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What is high availability of server or website?

Everyone who runs an online business should be familiar with this subject. And certainly he remembers it at the moment when his website or shop just doesn’t work. Then the business, colloquially speaking, lies and does not earn money. And yet breakdowns happen. Is it possible to avoid it somehow and how much can it cost?

When running an analog business, you have to counteract many unexpected problems. When you’re involved in wedding photography, you’ve got a few SLRs and cameras each. Running a transport company, you take care of a spare car, spare parts or a quick service with a mechanic. Some risks you take and others you can counteract. In the digital world it is exactly the same, which unfortunately you forget about or do not know.

What’s worse, the marketing slogans like “cloud always works, upload it to the server it won’t disappear” don’t help to understand the subject of availability.

It’s time to face the topic of Internet service availability, because as you can probably guess, they can also not work.

What is availability?

Availability is one of the basic measures that determines the degree of failure resistance of a system. Availability is the time during which a system or service operates without failure.

If we take 1 day as a unit of time and the availability of the system was 75%, it means that it has been providing services for 18 hours and not for the remaining 6 hours. When it comes to the availability of IT systems, the accepted availability class is also used.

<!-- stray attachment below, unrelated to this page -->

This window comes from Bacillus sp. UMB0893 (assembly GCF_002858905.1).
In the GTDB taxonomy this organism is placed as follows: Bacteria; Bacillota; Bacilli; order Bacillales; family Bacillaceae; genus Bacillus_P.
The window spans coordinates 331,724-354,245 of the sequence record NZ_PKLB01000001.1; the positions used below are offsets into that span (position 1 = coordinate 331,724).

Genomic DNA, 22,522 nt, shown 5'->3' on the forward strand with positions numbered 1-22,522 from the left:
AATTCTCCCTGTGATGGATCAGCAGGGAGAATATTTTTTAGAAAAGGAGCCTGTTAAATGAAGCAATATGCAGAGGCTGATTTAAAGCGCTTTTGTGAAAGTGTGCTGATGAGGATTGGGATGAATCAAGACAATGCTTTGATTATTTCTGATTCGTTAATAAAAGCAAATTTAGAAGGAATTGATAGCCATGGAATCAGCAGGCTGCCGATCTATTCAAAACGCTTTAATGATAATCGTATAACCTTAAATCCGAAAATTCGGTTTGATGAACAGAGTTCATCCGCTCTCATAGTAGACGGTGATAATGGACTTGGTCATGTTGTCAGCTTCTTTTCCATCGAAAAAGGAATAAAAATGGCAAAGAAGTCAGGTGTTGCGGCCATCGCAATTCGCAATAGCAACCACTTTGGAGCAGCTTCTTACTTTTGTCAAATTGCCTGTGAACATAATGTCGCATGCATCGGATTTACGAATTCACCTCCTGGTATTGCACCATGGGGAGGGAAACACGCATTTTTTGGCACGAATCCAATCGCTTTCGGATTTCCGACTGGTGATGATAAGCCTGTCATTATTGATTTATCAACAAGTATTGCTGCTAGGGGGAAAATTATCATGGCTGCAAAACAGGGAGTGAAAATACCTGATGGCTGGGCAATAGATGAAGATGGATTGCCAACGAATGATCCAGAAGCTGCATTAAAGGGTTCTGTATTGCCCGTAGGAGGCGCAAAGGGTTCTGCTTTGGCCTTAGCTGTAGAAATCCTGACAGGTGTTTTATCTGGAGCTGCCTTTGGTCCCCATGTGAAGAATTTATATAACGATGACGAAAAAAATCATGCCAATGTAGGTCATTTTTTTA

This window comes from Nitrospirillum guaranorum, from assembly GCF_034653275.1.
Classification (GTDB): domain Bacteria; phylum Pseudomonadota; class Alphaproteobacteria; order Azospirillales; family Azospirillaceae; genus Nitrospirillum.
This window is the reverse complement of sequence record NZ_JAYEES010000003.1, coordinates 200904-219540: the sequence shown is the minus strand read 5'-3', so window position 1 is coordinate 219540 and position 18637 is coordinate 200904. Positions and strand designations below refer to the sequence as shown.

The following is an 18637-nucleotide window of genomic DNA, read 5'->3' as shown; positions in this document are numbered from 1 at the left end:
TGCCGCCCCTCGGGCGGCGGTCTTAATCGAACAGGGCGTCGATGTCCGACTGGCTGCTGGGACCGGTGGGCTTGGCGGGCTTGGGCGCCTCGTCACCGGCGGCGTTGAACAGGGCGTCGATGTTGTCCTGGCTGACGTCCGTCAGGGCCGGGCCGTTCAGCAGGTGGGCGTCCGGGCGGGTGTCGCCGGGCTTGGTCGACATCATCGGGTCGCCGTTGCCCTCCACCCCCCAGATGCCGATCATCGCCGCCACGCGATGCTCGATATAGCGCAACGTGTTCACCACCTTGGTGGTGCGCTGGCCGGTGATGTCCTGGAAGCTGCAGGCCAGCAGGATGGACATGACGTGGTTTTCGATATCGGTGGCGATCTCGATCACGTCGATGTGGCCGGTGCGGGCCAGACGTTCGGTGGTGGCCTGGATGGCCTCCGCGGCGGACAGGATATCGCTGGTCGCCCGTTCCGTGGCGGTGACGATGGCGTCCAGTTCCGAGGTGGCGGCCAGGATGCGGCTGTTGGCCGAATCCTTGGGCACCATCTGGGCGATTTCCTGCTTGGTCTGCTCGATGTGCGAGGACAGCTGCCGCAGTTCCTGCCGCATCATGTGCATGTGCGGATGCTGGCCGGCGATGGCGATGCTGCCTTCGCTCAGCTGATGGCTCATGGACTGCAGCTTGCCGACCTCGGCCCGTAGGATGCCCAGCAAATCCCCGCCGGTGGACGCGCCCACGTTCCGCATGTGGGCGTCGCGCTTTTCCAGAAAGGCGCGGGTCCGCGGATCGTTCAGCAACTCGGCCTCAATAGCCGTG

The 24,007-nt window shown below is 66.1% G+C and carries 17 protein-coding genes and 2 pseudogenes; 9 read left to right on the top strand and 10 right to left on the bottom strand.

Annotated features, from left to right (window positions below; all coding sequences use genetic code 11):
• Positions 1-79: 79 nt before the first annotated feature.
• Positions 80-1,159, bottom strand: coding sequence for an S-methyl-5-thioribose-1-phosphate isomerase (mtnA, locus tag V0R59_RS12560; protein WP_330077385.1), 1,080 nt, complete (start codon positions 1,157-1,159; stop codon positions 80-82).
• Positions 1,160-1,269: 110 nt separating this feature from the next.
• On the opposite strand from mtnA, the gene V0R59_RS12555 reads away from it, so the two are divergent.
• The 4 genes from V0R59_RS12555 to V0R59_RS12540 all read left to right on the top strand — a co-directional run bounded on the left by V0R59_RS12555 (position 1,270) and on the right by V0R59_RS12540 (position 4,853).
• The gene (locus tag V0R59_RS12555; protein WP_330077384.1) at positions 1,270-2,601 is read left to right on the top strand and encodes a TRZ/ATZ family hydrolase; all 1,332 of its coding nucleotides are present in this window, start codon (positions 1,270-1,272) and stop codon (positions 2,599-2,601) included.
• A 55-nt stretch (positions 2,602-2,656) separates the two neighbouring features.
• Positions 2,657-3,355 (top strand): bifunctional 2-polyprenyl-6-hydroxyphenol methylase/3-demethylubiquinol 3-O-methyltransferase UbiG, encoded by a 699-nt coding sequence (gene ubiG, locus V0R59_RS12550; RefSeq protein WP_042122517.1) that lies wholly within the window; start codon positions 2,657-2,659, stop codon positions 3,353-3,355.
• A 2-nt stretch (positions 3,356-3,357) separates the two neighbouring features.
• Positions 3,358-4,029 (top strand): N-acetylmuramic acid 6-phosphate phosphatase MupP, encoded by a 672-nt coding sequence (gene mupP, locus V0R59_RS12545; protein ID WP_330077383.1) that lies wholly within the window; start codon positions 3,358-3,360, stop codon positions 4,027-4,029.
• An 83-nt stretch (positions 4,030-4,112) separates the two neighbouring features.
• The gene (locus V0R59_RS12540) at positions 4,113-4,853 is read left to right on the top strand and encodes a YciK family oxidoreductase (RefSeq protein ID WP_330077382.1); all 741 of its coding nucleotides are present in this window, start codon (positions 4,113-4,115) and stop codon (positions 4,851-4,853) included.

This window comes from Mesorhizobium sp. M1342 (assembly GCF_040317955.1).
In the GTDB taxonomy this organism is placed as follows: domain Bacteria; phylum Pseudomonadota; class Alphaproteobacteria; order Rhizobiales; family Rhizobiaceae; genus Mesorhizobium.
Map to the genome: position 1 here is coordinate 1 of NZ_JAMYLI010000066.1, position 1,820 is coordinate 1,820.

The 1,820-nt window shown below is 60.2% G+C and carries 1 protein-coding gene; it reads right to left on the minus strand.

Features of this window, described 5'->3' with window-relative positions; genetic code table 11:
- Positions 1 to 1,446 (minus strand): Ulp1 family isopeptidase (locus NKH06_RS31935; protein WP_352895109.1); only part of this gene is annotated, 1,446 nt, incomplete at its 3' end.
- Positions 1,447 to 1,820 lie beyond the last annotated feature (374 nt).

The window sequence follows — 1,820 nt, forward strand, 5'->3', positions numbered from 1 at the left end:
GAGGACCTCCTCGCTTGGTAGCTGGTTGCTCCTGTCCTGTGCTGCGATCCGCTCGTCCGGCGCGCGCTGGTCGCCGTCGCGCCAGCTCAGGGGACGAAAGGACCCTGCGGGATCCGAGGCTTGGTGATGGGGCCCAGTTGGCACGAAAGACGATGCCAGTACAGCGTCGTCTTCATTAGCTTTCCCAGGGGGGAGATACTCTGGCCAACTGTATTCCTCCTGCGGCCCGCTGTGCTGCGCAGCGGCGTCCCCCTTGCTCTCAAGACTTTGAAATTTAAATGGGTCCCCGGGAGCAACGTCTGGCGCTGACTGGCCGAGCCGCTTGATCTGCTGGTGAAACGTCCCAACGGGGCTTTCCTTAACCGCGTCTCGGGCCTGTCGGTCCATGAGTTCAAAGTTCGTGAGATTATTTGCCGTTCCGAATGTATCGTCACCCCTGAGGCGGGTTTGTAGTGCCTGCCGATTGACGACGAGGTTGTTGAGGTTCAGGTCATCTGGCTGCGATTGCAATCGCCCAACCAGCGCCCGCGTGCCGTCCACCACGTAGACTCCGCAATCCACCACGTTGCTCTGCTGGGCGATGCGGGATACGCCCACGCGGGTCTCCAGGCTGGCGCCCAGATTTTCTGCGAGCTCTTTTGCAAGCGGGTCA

Unavailability
AvailabilityClassTypeYearlyMonthlyWeeklyDaily
90%1Unmanaged36d 12h 34m 55,2s3h 1g 2m 54,6s16h 48m 0,0s2h 24m 0,0s
99%2Managed3d 15h 39m 29,5s7h 18m 17,5s1h 40m 48,0s14m 24,0s
99,9%3Well Managed8h 45m 57,0s43m 49,7s10m 4,8s1m 26,4s
99,99%4Fault Tolerant52m 35,7s4m 23,0s1m 0,5s8,6s
99,999%5High-Availability5m 15,6s26,3s6,0s0,9s
99,9999%6Very-High-Availability31,6s2,6s0,6s0,1s
99,99999%7Ultra-Availability3,2s0,3s0,1s0,0s

The availability class really says how many nines there are. The larger the class, the more available the system is. Popular network services, hostings offer availability ranging from 90% to 99.9%. Of course the scale of availability is open, so nothing stands in the way of offering services with availability, e.g. 95%.

What is Service Level Agreement?

SLA, i.e. Service Level Agreement, is an agreement that specifies, among other things, the level of availability of services provided. Such an agreement may also contain clauses on contractual penalties for failure to meet the required availability. An example may be AWS cloud services.

Usługa AWSSLAWhen the compensationAmount of compensation
EC299,99%Less than 99.99% but equal to or greater than 99.0%10%
Less than 99.0% but equal to or greater than 95.0%30%
Less than 95.0%100%
RDS99,95%Less than 99.95% but equal to or greater than 99.0%10%
Less than 99.0% but equal to or greater than 95.0%25%
Less than 95.0%100%
S399,9%Less than 99.9% but greater than or equal to 99.0%10%
Less than 99.0% but greater than or equal to 95.0%25%
Less than 95.0%100%